I have an alter ego named Katya. I’m taking her with me to St. Petersburg, Russia for nine and a half months.
Katya was born in a fifth grade classroom during "Russian for Fun" Club, after the teacher hung what looked like a backwards and upside-down code above the white board. I chose the Russian name Katya because it sounded most like my real name, Katrina. Well, I chose the name Yekaterina, to be precise; Katya for short.
I was a part-time Katya throughout middle school and the first half of high school. When I stepped into classrooms stuffed with tea cups, maps, and some dusty posters that looked like they were probably made during the Soviet era, I refused to let anyone call me Katrina. I had not yet lost the feeling that Russian was a code I needed to crack. Obviously every code breaker needs a code name.
I lost that feeling when I stepped off a plane into the Moscow airport and internalized for the first time that Russian was, in fact, a real language. I had just turned 16 and received a scholarship to study in Kazan, Russia for six weeks. Six weeks seemed like forever. My mom cried. I cried.
Then I didn’t shed a single tear out of homesickness for all six weeks, because I was home.
I felt more comfortable in Kazan than I ever had in the United States. From my first interaction with a security guard after my group disappeared in the airport, I felt no language barrier. The food made me feel healthy. The people made sense to me. In other words, I felt the exact opposite of the way people usually feel abroad, and in Russia specifically.
“A riddle, wrapped in a mystery, inside an enigma, but perhaps there is a key,” Winston Churchill famously said about Russia. My key was Katya, the Russianized-version of me.
I wanted to go back to Russia. I applied for the nine-month long version of the state department program. In the meantime, Crimea happened. People looked at me with more respect for studying Russian, but the Russian government looked at the state department training a bunch of teenagers on a program with the name “national security” in it with significantly less respect. They kicked the program out of Russia. I ended up in Moldova, a tiny country in between Ukraine and Romania.
In Moldova, Katya became both more real and more abstract. Real, because she ate green borsch and accepted seats offered by men on buses and carried toilet paper everywhere and thought in Russian for nine months. Abstract, because I was introduced to so many iterations of Katya that she became an idea, the most stereotypical idea of a Russian woman in fact: both stronger and more feminine than Katrina ever was. I am not sure how I feel about abstract Katya.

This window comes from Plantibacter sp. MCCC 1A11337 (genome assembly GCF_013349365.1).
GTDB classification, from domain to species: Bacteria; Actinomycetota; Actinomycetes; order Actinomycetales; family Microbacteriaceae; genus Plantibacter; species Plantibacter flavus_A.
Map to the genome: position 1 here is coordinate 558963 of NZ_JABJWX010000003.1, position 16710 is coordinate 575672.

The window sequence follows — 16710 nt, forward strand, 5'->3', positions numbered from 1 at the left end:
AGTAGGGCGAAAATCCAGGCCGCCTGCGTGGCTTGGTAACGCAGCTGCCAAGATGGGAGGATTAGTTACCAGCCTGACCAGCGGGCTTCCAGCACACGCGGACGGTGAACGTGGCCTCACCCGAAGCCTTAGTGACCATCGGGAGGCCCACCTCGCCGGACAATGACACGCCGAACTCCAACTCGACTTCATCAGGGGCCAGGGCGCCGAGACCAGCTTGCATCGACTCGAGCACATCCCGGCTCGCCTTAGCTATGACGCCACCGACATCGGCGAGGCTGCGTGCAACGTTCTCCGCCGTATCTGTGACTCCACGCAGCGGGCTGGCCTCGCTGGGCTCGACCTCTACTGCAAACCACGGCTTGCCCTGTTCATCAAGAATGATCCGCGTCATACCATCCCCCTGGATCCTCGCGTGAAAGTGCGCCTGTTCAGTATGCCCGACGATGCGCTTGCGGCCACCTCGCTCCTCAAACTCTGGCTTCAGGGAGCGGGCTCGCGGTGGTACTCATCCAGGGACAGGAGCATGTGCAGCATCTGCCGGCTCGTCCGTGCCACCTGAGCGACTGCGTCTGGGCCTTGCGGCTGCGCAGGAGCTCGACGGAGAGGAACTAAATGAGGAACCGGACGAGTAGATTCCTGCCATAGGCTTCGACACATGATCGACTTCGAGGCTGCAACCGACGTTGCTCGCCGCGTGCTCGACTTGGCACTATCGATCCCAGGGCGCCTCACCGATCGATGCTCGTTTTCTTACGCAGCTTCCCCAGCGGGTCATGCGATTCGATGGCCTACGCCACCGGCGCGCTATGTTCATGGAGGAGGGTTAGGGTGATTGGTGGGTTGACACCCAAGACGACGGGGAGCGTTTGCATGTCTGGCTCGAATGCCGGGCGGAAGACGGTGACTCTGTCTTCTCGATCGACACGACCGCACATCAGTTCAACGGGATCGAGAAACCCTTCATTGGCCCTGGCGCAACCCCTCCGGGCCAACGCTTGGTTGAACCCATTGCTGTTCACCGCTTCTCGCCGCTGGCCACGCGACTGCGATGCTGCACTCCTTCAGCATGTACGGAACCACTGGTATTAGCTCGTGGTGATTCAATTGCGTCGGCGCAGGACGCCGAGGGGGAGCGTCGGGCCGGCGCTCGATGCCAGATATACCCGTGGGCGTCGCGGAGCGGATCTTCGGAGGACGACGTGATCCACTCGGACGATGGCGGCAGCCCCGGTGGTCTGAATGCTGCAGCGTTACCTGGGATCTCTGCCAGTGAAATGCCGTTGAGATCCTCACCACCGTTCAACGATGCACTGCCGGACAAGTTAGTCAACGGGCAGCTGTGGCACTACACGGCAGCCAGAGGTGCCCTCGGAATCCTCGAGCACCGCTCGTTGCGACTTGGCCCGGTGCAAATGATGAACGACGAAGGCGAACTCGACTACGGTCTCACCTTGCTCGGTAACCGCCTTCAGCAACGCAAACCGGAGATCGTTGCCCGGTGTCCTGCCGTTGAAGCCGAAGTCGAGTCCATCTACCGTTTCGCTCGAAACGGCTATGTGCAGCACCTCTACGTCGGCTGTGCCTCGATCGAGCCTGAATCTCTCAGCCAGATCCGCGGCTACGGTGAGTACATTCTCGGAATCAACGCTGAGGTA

The Soviet Katya is epitomized by the heroine of the classic Soviet film Moscow Doesn’t Believe in Tears, a woman who raises her daughter as a single mother while climbing the ranks from line worker at a factory to its manager. Her life is truly complete once she falls in love.
My local librarian told me Leskov’s Katerina is the Russian soul incarnate.
The Katerinas of 19th century writers Ostrovskii and Leskov had extreme versions of the same traits—so strong-willed and so love-sick that they both committed suicide by throwing themselves into rivers. My local librarian told me Leskov’s Katerina is the Russian soul incarnate. Tolstoi’s Katya in Anna Karenina luckily does not die in a river. As the Europeanized “Kitty,” the belle of the ball, she is weak and sickly and rather stupid. She finds her strength only when she marries a true Russian man who lovingly calls her Katya.
My favourite, though, is a real Katya, Yekaterina Velikaya, Catherine the Great: the czaritsa who took over the empire from her incompetent husband and ruled long and well with lovers on the side. She wasn’t Russian by birth, just like me. She also chose the name Katya.
Do I have an alter-ego named Katrina, whom I am leaving behind in the United States for nine months?
No, I can be both. I choose the name Katrina, to be precise. Katya for short.Add this article to your reading list